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Pontoon Boat nose dives while going

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Pontoon Boat nose dives while going


Kelly Beggs

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6/6/2005 5:33:54 AM


A friend of ours' pontoon boat did a nose dive while it was running in the water. It was going at an average speed of approximately 12 mph. There was some Sea Doo's that came along that created waves. Just alittle bit of the waves came on board and the whole boat did a nose dive into the water. It sank about 10 feet and then popped up after a few seconds. They all had life jackets on and were very shaken up. My question is How can this happen with just a little bit of water that came in. We own a pontoon boat and now I'm freaked out for my small children. Has anyone ever had this problem happen or heard of it happening? How can prevent it from happening to us?


Jason D
4/29/2009 2:04:42 PM
Post Email: jason@americananchor.com
Subject: Pontoon nose diving

There can be several reasons for a pontoon nose dive situation. The most common factor is when there is too much load in the front of the boat, yes most boats are rated at higher capacities than in the past, but when more people shift to the front of the pontoon it can produce nose diving especially with a wave from another watercraft. Another reason can be water inside the pontoons themselves, which can usually be drained and tested from the plugs in the back of the tubes. Some manufacturers baffle and compartmentize the "logs" and removing the back plug won't completely drain the tube. Some older tubes only have plugs on top and are not able to be drained. Most pontoon dealerships have the tools and welders to install drain plugs if needed or at least can test the tubes to find the leaks. Simple inspections of the tubes while on trailers can indicate dented, broken weld problems. I have seen on occasion some models that just do not have a good center of gravity and have to be taken back to the manufacturer for setting the deck farther back on the tubes. Some manufacturers will also make a pony tube to be installed in the front of the bottom of the boat to give extra buoyancy in the bow area to prevent nosediving. It also looks like you have a triple tube even though it is not a true triple pontoon. In closing I would have to say that most newer models with 23 to 27 inch diameter tubes have much less to nill problems with nosediving. The older pontoons (dating from the 90's back) have 19-23 inch diameter tubes depending on model and manufacturer. Last but not least, don't be too afraid, the only way to sink is to put holes in both tubes. Hopefully this helps, good luck.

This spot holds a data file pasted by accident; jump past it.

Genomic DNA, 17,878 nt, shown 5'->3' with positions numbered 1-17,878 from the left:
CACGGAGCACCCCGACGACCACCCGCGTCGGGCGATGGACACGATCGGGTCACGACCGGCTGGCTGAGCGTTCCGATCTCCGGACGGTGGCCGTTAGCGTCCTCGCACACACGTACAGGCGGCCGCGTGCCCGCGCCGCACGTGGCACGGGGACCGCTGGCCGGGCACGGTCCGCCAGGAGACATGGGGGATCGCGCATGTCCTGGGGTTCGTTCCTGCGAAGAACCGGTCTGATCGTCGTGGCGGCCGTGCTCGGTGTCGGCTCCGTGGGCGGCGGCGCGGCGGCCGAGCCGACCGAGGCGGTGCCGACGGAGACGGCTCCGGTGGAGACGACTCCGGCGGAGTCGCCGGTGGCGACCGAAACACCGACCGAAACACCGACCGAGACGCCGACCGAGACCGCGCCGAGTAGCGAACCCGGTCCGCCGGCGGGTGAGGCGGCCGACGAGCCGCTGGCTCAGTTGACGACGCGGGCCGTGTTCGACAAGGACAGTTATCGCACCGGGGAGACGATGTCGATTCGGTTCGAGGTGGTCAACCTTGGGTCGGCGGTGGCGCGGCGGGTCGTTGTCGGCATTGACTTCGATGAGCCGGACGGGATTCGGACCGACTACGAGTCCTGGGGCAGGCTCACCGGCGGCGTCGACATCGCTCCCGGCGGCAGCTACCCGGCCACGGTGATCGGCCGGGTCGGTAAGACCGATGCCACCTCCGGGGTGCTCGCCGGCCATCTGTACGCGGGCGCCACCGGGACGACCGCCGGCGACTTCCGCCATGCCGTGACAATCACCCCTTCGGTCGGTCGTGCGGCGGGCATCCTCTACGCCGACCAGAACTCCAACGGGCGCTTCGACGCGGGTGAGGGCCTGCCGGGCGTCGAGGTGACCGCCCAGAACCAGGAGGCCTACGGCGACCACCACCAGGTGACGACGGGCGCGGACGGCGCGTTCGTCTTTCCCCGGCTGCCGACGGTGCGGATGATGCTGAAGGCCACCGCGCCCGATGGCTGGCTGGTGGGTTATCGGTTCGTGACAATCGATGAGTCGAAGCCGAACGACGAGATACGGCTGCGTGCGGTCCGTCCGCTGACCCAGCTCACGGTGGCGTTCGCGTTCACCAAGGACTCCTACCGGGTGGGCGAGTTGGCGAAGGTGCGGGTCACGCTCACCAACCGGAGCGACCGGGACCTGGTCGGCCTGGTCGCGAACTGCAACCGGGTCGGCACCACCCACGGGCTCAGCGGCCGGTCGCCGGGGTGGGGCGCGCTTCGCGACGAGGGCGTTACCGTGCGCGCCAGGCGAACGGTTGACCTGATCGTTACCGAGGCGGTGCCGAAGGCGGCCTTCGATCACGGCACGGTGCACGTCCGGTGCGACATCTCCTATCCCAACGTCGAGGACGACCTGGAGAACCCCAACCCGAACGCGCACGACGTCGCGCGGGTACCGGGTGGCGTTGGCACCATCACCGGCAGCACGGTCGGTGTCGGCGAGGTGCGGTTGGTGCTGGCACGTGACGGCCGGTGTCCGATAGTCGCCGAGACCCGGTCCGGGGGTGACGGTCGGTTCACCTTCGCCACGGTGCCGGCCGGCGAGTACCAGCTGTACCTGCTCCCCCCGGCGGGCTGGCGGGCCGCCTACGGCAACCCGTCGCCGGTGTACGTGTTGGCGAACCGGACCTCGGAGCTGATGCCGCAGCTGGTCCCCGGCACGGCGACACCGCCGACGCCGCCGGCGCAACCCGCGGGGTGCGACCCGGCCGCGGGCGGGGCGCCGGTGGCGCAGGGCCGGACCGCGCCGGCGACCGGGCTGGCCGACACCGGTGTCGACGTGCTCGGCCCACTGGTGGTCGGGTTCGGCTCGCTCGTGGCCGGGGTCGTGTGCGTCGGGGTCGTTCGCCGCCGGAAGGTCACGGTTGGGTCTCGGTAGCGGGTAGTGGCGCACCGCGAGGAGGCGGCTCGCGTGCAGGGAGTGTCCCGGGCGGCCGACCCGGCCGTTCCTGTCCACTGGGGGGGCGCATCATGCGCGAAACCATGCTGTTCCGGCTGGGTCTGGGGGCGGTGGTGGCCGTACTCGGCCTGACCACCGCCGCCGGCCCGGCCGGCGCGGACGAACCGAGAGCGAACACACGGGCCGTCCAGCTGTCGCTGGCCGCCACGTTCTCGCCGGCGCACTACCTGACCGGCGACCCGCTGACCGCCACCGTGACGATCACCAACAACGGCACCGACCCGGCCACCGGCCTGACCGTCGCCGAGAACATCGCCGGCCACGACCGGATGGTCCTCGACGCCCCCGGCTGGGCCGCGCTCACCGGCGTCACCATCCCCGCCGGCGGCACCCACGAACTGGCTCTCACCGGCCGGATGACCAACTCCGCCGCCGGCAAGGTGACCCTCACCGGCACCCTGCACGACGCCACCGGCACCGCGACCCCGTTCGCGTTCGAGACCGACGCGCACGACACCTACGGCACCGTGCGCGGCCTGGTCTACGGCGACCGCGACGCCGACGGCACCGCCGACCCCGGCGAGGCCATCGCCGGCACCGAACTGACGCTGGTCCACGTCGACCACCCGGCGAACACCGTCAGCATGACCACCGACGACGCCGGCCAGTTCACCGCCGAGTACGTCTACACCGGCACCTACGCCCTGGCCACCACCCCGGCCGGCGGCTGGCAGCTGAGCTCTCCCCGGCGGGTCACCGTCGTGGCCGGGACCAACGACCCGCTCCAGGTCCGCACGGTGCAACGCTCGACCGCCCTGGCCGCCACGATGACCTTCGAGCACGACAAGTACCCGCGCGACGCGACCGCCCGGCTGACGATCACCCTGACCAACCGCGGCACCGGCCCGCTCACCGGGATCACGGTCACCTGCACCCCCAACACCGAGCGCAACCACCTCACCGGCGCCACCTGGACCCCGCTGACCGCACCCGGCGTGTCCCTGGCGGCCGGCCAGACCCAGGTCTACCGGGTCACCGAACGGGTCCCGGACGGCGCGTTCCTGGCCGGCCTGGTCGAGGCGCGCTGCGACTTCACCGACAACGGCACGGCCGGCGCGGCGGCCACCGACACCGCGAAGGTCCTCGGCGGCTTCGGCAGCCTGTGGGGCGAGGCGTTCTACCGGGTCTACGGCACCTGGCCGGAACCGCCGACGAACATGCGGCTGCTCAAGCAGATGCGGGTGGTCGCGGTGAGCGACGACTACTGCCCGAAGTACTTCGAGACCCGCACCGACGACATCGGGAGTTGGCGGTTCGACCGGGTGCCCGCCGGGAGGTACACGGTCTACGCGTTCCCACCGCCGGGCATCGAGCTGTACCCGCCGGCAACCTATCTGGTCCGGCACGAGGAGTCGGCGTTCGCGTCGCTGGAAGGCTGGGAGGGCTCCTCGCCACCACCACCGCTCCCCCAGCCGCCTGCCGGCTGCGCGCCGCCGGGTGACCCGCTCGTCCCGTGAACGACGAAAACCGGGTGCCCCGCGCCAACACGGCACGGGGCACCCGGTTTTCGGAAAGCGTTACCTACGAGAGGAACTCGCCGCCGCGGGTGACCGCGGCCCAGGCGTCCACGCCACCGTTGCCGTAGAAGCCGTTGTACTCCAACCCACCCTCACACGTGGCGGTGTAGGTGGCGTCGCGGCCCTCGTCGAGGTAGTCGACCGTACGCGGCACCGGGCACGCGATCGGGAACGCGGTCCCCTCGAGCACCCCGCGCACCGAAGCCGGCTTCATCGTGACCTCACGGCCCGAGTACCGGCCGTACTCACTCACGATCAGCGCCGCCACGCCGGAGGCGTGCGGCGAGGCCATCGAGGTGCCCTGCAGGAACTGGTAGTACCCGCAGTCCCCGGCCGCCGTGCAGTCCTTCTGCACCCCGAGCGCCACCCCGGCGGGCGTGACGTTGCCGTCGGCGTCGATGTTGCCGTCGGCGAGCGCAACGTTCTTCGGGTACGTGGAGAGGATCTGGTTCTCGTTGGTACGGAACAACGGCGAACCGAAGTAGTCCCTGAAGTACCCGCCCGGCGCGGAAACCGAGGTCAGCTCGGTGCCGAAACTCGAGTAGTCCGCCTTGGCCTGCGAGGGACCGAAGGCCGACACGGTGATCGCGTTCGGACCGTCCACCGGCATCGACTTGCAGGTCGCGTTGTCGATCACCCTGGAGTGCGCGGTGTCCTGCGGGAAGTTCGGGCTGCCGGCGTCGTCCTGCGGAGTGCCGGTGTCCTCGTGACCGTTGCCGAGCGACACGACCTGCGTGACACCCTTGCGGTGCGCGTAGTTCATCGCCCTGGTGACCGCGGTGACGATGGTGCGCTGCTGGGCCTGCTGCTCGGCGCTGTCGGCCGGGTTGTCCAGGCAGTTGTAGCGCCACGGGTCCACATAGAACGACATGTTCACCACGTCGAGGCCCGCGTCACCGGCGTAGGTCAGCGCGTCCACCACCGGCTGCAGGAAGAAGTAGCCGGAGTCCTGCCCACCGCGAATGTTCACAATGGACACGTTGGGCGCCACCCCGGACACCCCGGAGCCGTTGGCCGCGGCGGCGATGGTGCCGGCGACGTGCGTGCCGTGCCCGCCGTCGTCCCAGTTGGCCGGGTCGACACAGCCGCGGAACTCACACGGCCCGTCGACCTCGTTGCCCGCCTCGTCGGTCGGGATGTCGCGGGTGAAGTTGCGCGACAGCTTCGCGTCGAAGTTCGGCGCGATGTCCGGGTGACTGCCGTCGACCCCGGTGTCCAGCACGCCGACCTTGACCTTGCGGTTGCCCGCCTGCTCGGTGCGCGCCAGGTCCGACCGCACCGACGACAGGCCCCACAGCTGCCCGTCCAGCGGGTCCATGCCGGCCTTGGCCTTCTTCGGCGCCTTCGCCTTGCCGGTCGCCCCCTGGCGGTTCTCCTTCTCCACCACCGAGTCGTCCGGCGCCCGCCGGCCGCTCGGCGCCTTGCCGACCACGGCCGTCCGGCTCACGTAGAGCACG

8/7/2007 4:27:16 PM
Post Email: schroeder1959@grics.net
Subject: Pontoon Nose Dive

Hello, I just purchased a brand new LOWE pontoon boat last week, and this weekend during its second voyage, we got the surprise of our lives. We slowed down to wave a some local boaters, and when we did, the front just dove under water. I slammed it into reverse and everyone it the front scrambled toward the rear and all was well, except for the river water on my brand new carpet. At least we all were safe. I thought the boat was balanced pretty well, but I guess I was wrong. We slowed from about 15mph to about MPH when this happened. Should I have trimmed the motor up when I slow down??? Please give ideas to prevent this from happening again. Thanks! Mike

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All Contents Copyright (c) 2017 Bongiovanni Research & Technology, Inc.